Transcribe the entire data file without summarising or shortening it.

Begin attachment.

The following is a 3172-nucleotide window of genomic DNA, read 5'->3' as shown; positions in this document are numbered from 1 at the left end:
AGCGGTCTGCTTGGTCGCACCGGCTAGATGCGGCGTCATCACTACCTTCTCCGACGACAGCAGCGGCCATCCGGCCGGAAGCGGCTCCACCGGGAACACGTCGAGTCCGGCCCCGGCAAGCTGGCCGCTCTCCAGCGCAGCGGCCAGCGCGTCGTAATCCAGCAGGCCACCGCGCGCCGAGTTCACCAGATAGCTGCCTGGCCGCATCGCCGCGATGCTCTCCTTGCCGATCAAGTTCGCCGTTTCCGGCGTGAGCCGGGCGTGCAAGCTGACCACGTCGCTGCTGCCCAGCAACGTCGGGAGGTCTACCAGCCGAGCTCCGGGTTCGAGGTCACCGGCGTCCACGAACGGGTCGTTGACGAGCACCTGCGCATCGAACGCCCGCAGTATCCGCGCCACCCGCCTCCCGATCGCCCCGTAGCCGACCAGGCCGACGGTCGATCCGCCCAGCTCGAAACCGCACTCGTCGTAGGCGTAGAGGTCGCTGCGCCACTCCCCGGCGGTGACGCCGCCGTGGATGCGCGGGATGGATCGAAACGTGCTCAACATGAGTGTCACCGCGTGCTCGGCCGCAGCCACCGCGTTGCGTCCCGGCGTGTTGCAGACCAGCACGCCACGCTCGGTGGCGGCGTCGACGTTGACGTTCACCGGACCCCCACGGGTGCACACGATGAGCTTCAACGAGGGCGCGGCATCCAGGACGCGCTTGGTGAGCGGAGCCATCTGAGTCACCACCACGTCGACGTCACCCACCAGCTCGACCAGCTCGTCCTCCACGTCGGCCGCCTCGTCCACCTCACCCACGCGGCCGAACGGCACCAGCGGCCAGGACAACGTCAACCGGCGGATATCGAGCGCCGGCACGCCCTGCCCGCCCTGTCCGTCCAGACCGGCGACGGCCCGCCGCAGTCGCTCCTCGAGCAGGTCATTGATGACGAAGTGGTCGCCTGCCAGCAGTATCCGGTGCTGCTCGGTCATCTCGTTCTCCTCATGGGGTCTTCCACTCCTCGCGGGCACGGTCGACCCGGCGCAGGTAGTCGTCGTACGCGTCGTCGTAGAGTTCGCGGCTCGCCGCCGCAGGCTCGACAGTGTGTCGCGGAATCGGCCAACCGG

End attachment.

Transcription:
The following is a 3172-nucleotide window of genomic DNA, read 5'->3' as shown; positions in this document are numbered from 1 at the left end:
AGCGGTCTGCTTGGTCGCACCGGCTAGATGCGGCGTCATCACTACCTTCTCCGACGACAGCAGCGGCCATCCGGCCGGAAGCGGCTCCACCGGGAACACGTCGAGTCCGGCCCCGGCAAGCTGGCCGCTCTCCAGCGCAGCGGCCAGCGCGTCGTAATCCAGCAGGCCACCGCGCGCCGAGTTCACCAGATAGCTGCCTGGCCGCATCGCCGCGATGCTCTCCTTGCCGATCAAGTTCGCCGTTTCCGGCGTGAGCCGGGCGTGCAAGCTGACCACGTCGCTGCTGCCCAGCAACGTCGGGAGGTCTACCAGCCGAGCTCCGGGTTCGAGGTCACCGGCGTCCACGAACGGGTCGTTGACGAGCACCTGCGCATCGAACGCCCGCAGTATCCGCGCCACCCGCCTCCCGATCGCCCCGTAGCCGACCAGGCCGACGGTCGATCCGCCCAGCTCGAAACCGCACTCGTCGTAGGCGTAGAGGTCGCTGCGCCACTCCCCGGCGGTGACGCCGCCGTGGATGCGCGGGATGGATCGAAACGTGCTCAACATGAGTGTCACCGCGTGCTCGGCCGCAGCCACCGCGTTGCGTCCCGGCGTGTTGCAGACCAGCACGCCACGCTCGGTGGCGGCGTCGACGTTGACGTTCACCGGACCCCCACGGGTGCACACGATGAGCTTCAACGAGGGCGCGGCATCCAGGACGCGCTTGGTGAGCGGAGCCATCTGAGTCACCACCACGTCGACGTCACCCACCAGCTCGACCAGCTCGTCCTCCACGTCGGCCGCCTCGTCCACCTCACCCACGCGGCCGAACGGCACCAGCGGCCAGGACAACGTCAACCGGCGGATATCGAGCGCCGGCACGCCCTGCCCGCCCTGTCCGTCCAGACCGGCGACGGCCCGCCGCAGTCGCTCCTCGAGCAGGTCATTGATGACGAAGTGGTCGCCTGCCAGCAGTATCCGGTGCTGCTCGGTCATCTCGTTCTCCTCATGGGGTCTTCCACTCCTCGCGGGCACGGTCGACCCGGCGCAGGTAGTCGTCGTACGCGTCGTCGTAGAGTTCGCGGCTCGCCGCCGCAGGCTCGACAGTGTGTCGCGGAATCGGCCAACCGG